Learning: 4/5
Versatility: 4/5
Easiness: 2/5

I want to build desktop apps or games (C#)

C# is a language created by Microsoft for their desktop platform but has grown beyond that. Syntactically similar to Java, it is also a great language to learn to get into programming especially if you are looking to build desktop-based applications or games.

class Program
{
    static void Main()
    {
        for (uint i = 1; i <= 100; i++) {
            string s = null;
 
            if (i % 3 == 0)
                s = "Fizz";
 
            if (i % 5 == 0)
                s += "Buzz";
 
            System.Console.WriteLine(s ?? i.ToString());
        }
    }
}

Its use has also grown to cross-platform mobile application development using Xamarin and game development using Unity, both using C# as their scripting language of choice. It also comes with its own game libraries that are good too. It's a good place to get started for building Windows-based applications.

Learning: 4/5
Versatility: 4/5
Easiness: 2/5

I want to build everything (Javascript)

Javascript is the one language to rule them all. Initially, it started as a scripting language to be run on the browser but has then grown into a language used for a variety of applications.

var fizzBuzz = function () {
  var i, output;
  for (i = 1; i < 101; i += 1) {
    output = '';
    if (!(i % 3)) { output += 'Fizz'; }
    if (!(i % 5)) { output += 'Buzz'; }
    console.log(output || i);//empty string is false, so we short-circuit
  }
};

The great thing about it is that you can learn one language and apply it to a variety of places. You can write code for web pages, a back-end server using Node.js, mobile apps using React Native, desktop apps using Electron, and games in Unity.

One thing to note is that Javascript is messy and is difficult to write clean code for beginners. It can be hard to move on to different languages later one but it's a great language if you want to quickly get started to dive into building things.

Learning: 2/5
Versatility: 5/5
Easiness: 3/5

I want to learn the best but painful way (C)

Say you wanna start learning to programme the hard way but will make it much easier for you to learn other languages later on, a great starting point is C (not C++). It is mostly used for building operating systems and embedded systems.

#include<stdio.h>
 
int main (void)
{
    int i;
    for (i = 1; i <= 100; i++)
    {
        if (!(i % 15))
            printf ("FizzBuzz");
        else if (!(i % 3))
            printf ("Fizz");
        else if (!(i % 5))
            printf ("Buzz");
        else
            printf ("%d", i);
 
        printf("\n");
    }
    return 0;
}

It is a very simple language with relatively little features, which means you write most things from scratch. Every other language listed here is based on C and have its syntactical origin from it and they are all simply a simpler version of C.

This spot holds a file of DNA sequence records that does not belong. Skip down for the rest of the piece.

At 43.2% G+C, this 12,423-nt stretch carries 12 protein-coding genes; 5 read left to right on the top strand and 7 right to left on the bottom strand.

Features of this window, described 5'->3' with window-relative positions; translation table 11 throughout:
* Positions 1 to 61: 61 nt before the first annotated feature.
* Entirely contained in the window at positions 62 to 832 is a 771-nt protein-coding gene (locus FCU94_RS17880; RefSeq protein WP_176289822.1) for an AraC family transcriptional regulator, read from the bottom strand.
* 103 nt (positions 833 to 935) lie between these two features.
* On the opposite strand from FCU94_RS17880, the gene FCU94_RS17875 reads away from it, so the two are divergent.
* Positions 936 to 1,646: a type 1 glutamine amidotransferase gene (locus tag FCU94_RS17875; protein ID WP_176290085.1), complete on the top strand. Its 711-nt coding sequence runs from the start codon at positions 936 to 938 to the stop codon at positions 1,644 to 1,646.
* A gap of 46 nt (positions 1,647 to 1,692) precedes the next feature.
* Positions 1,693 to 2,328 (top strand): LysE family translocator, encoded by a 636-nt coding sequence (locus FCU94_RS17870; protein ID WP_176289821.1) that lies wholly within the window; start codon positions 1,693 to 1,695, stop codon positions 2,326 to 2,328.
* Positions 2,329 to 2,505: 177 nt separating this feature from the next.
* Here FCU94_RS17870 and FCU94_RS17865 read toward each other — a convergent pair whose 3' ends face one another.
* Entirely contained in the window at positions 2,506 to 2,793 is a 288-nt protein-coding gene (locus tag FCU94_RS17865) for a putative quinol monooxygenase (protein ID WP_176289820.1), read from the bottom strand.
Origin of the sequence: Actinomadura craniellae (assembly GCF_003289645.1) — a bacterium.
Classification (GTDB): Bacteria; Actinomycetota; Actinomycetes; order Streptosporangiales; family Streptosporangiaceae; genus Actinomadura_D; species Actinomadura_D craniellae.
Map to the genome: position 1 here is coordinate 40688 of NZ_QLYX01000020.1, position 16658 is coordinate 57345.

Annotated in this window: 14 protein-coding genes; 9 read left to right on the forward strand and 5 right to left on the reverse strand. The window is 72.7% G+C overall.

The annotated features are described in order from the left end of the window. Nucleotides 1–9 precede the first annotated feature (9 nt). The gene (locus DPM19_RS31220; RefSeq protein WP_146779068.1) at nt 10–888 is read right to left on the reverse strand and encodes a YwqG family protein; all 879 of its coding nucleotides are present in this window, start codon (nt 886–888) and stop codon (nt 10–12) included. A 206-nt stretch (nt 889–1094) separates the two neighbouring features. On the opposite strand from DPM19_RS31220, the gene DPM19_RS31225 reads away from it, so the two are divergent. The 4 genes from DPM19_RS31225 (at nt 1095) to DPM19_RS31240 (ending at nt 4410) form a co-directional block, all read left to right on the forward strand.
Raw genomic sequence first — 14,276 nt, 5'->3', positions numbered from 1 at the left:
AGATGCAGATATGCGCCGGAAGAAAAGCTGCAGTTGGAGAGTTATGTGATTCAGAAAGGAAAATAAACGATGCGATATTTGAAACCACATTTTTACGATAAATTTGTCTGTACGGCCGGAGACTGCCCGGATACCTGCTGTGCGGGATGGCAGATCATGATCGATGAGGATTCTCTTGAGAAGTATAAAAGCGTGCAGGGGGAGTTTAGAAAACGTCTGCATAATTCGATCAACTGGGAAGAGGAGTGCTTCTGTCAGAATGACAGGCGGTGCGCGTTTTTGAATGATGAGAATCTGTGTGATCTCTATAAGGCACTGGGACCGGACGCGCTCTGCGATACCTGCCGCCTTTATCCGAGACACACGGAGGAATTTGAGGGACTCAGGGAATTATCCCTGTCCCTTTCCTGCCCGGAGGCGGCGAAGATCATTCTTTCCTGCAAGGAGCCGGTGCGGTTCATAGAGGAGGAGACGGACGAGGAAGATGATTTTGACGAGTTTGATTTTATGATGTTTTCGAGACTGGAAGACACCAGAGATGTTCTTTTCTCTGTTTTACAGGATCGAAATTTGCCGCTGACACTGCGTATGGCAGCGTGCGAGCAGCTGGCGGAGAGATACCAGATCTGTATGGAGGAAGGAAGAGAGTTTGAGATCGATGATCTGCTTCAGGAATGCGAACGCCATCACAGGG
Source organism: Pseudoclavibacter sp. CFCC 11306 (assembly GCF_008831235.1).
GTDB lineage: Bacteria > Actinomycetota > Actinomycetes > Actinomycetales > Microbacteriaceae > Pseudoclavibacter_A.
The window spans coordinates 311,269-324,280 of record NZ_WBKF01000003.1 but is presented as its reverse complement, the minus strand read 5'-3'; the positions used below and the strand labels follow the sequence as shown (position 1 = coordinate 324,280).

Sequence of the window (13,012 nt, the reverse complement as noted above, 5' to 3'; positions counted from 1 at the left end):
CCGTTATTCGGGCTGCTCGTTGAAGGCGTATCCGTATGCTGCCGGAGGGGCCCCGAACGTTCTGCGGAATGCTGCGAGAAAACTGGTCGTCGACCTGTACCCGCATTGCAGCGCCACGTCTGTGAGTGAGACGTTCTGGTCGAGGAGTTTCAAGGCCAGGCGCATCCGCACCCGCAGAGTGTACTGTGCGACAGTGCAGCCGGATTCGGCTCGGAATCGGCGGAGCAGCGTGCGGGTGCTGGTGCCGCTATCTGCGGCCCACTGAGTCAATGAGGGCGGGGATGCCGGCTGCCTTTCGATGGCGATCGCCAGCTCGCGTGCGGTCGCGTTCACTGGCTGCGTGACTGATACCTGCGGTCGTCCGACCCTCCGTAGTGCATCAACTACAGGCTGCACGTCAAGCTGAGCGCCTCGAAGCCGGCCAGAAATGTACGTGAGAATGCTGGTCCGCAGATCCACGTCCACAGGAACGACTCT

It will become much easier to move on to other languages later on once you have learned C. However it is very tough early on as you have to deal with many low-level details such as memory management but will help a lot with your understanding much later on.

Learning: 5/5
Versatility: 2/5
Easiness: 1/5

How do I learn?

What you have to remember about programming is that it is a process of problem-solving. No one is going to sit down with you to give you all the answers and you will have to either figure it out and search for them yourself. There are several resources I can recommend to help you get started on your journey but you will have to explore them yourself.

Different methods work best for different people. For me when I started out I liked hands-on tutorial videos and Youtube has been a great place for that. Thenewboston's channel was my favourite at that time but there are some others that are great as well. If you prefer books, there a list of great free resources at Programming Motherfucker.

For online courses, I really recommend Udacity Introduction to Computer Science class to get started with learning Python and the basics of programming. They also include other courses such as an Android course. iTunesU has a great course by Stanford for iOS app development.

This is pretty much the list of resources I can personally recommend. Do search for other resources that are plenty online.

Good luck

Hopefully, you'll be able to pick a starting point for you to get started on your programming journey. Again I would point out that your choice of language doesn't really matter all that much as a language is just a tool of a programmer. Learning fundamental programming concepts should be the main goal and learning to choose the right tools should come after.

Wei-Ming Thor

Wei-Ming Thor

I am a programmer based in Kuala Lumpur, Malaysia. I write guides on programming and running a software business.